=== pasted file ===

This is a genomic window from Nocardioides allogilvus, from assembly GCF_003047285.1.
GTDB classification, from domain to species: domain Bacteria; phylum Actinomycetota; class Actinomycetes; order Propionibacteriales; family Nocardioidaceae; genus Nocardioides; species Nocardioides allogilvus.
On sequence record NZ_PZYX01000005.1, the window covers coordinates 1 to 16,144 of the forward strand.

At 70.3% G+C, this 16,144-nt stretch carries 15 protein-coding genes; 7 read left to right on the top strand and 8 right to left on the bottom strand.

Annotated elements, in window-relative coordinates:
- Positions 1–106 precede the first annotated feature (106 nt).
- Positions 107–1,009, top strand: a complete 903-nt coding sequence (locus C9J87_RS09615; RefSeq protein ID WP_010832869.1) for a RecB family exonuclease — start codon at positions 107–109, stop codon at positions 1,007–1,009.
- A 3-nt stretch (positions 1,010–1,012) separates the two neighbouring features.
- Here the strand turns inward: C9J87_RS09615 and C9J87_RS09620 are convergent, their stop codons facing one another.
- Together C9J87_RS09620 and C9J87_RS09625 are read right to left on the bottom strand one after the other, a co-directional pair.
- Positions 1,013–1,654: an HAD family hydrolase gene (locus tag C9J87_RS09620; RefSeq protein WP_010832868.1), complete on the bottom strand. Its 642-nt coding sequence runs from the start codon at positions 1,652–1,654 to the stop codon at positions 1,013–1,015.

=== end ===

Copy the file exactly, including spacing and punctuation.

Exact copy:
This is a genomic window from Nocardioides allogilvus, from assembly GCF_003047285.1.
GTDB classification, from domain to species: domain Bacteria; phylum Actinomycetota; class Actinomycetes; order Propionibacteriales; family Nocardioidaceae; genus Nocardioides; species Nocardioides allogilvus.
On sequence record NZ_PZYX01000005.1, the window covers coordinates 1 to 16,144 of the forward strand.

At 70.3% G+C, this 16,144-nt stretch carries 15 protein-coding genes; 7 read left to right on the top strand and 8 right to left on the bottom strand.

Annotated elements, in window-relative coordinates:
- Positions 1–106 precede the first annotated feature (106 nt).
- Positions 107–1,009, top strand: a complete 903-nt coding sequence (locus C9J87_RS09615; RefSeq protein ID WP_010832869.1) for a RecB family exonuclease — start codon at positions 107–109, stop codon at positions 1,007–1,009.
- A 3-nt stretch (positions 1,010–1,012) separates the two neighbouring features.
- Here the strand turns inward: C9J87_RS09615 and C9J87_RS09620 are convergent, their stop codons facing one another.
- Together C9J87_RS09620 and C9J87_RS09625 are read right to left on the bottom strand one after the other, a co-directional pair.
- Positions 1,013–1,654: an HAD family hydrolase gene (locus tag C9J87_RS09620; RefSeq protein WP_010832868.1), complete on the bottom strand. Its 642-nt coding sequence runs from the start codon at positions 1,652–1,654 to the stop codon at positions 1,013–1,015.